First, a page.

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I don’t follow philosophy so this is more curiosity than a serious proposal. Couldn’t one turn Singer’s “drowning child” thought experiment around to make something like the opposite point based on the same intuition?

Suppose you’re walking to work and you see a drowning child. Doing a quick cost/benefit analysis—which, despite the speed with which you make it, you are confident is correct—you calculate that if you ignore this child and proceed to work, you will earn sufficient extra income to save three malnourished children in the third world. So you decide to ignore the child’s weakening cries for help and proceed to the office, knowing that you will add your marginal income for the time saved to charity. (Assume you’re paid by the hour, or paid piecemeal for your labor or something.)

The lesson: A universalist mindset with regard to altruism can lead one to become a moral monster who will ignore the particularized suffering in one’s direct experience.

I’m not saying that the latter thought experiment is better than Singer’s original. It just seems interesting to me that the intuitive (and obviously correct) imperative to save a drowning child could seemingly lead to opposite lessons depending on the choice made by the passerby. Singer wants to use the reader’s moral imperative to save the child as a hook to support the “universalist” approach, whereas many would probably view the “universalist” passerby walking past the drowning child to earn money for eleemosynary contributions to motivate the opposite moral approach.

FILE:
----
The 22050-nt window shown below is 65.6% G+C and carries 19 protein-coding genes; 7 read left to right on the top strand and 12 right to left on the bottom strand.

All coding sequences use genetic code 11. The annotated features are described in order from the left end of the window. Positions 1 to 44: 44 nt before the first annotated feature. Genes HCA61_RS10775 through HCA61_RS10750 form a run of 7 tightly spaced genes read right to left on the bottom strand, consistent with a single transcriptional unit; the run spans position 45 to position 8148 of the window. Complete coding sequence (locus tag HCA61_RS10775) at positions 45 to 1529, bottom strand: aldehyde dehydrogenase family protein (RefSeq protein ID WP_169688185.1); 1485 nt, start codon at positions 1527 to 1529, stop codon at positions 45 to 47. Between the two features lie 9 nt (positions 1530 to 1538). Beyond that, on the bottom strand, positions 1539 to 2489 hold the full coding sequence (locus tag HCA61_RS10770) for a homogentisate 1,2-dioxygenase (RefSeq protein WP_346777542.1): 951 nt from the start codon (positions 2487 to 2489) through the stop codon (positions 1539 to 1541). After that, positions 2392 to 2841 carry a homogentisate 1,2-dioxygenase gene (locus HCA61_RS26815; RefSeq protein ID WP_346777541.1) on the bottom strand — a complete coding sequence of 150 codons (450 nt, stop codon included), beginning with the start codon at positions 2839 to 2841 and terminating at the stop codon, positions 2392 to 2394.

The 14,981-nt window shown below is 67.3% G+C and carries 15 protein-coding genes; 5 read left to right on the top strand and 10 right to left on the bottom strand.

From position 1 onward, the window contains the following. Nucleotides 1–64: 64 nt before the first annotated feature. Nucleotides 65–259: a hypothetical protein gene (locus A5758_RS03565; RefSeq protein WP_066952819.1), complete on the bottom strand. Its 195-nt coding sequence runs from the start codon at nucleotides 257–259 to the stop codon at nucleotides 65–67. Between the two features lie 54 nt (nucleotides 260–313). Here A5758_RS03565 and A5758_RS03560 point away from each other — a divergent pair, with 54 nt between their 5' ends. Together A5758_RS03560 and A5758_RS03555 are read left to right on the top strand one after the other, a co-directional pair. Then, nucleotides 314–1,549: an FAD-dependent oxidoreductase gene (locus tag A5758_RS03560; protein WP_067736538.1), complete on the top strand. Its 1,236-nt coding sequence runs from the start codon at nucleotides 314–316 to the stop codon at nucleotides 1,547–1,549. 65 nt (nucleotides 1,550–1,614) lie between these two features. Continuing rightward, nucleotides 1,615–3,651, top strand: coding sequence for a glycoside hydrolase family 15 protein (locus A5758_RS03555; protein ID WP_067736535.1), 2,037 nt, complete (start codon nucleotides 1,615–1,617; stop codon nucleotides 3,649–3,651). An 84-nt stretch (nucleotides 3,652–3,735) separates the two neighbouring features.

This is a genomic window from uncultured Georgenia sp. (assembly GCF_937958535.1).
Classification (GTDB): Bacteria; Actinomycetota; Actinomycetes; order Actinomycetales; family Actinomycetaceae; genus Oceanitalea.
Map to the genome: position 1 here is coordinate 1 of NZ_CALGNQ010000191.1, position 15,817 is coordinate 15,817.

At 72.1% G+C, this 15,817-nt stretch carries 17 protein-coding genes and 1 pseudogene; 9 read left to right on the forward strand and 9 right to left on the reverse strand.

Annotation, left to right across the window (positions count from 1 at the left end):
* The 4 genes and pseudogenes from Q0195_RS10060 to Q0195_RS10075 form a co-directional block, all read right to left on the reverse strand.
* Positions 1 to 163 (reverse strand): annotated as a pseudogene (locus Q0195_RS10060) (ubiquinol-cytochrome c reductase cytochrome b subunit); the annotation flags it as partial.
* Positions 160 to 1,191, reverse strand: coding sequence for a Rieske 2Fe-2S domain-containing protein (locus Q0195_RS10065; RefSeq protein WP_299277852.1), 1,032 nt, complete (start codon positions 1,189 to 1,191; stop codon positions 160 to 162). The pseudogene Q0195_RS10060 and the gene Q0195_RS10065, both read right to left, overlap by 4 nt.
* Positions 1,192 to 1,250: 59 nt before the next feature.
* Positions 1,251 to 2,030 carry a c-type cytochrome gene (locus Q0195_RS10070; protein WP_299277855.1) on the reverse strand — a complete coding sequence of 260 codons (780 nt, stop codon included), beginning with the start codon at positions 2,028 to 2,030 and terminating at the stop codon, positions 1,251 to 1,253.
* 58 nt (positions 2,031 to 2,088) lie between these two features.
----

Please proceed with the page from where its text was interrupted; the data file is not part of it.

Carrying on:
(To the extent there is any value in this reverse-Singer thought experiment, I’m sure it has undoubtedly been presented much better by others in things I haven’t read. As noted, I don’t know philosophy.)

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The Schmitt thread pairs well with this smaller one on Fukuyama and the End of History https://mobile.twitter.com/ZoharAtkins/status/1446549049725890566